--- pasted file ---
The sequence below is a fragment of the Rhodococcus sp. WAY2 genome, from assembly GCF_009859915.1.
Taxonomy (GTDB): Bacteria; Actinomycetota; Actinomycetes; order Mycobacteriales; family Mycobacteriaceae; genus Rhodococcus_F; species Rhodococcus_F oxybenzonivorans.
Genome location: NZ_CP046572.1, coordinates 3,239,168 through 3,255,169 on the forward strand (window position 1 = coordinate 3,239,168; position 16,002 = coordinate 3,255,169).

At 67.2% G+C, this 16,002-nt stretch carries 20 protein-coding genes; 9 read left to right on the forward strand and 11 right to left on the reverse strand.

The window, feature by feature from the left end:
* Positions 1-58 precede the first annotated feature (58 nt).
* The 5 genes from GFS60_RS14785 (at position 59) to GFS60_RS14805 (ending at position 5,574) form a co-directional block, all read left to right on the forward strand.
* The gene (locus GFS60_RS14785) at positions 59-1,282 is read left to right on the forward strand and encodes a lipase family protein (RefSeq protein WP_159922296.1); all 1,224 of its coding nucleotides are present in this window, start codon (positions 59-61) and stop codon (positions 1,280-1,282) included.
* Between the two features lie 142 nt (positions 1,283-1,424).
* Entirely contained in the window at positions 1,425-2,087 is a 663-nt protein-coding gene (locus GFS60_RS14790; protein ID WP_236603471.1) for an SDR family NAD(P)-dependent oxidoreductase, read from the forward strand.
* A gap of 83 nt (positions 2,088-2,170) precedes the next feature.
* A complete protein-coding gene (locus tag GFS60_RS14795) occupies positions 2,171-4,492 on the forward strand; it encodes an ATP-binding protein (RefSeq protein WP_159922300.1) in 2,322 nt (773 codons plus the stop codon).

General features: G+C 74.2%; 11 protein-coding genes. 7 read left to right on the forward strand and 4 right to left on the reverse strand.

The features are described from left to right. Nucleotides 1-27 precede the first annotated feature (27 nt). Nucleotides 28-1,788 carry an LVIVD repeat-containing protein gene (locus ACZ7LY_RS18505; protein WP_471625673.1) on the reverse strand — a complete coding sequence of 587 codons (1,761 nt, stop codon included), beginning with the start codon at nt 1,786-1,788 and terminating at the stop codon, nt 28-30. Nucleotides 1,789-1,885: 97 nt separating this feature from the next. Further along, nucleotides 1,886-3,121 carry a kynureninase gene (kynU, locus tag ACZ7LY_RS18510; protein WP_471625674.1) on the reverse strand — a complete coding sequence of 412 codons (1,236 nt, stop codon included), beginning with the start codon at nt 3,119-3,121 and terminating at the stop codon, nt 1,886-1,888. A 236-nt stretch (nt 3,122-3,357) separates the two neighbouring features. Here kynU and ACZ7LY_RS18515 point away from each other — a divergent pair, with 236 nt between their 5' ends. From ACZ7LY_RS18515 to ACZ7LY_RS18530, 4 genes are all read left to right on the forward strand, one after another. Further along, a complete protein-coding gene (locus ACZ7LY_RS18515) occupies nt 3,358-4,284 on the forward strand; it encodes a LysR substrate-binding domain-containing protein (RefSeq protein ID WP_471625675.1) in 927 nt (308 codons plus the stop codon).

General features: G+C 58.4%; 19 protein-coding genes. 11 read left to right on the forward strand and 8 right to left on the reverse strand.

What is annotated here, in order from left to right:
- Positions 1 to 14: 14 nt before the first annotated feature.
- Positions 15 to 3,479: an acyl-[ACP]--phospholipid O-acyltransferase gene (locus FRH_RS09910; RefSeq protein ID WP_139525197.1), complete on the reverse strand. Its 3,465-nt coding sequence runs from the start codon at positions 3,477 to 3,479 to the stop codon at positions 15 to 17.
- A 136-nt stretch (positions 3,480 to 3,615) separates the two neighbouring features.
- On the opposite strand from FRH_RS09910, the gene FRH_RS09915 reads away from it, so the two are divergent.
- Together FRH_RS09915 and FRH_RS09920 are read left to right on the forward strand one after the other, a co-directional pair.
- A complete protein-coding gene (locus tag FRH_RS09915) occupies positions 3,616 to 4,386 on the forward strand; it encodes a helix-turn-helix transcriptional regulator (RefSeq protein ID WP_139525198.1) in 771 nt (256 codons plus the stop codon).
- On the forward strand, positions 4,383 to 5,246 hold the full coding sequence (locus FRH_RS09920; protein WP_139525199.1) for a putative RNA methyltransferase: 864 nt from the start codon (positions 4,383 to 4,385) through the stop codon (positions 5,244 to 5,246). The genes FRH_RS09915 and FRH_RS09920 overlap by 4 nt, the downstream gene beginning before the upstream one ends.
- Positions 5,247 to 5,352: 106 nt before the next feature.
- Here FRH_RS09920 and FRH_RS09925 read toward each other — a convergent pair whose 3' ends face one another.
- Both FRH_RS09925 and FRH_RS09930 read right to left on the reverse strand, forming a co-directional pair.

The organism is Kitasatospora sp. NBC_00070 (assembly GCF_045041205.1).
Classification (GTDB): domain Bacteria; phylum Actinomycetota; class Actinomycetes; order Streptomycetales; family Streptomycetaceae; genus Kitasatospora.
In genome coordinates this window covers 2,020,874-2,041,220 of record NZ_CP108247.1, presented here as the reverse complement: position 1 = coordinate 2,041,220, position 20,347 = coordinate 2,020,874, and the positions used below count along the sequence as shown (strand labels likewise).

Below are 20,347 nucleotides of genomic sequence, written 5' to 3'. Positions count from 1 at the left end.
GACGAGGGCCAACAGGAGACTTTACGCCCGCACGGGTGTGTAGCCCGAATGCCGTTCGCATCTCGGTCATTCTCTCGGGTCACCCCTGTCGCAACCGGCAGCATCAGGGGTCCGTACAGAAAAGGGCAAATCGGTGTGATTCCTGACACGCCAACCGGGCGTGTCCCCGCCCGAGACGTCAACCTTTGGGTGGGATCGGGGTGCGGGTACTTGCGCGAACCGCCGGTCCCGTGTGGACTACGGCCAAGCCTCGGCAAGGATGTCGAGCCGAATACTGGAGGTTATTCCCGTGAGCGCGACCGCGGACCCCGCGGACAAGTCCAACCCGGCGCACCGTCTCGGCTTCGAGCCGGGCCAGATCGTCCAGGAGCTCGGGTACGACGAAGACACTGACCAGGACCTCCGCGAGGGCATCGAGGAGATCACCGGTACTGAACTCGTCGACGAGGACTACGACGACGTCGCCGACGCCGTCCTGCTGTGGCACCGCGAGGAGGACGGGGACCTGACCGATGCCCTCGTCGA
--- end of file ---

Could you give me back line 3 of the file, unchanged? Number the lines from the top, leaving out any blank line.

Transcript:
Genome location: NZ_CP046572.1, coordinates 3,239,168 through 3,255,169 on the forward strand (window position 1 = coordinate 3,239,168; position 16,002 = coordinate 3,255,169).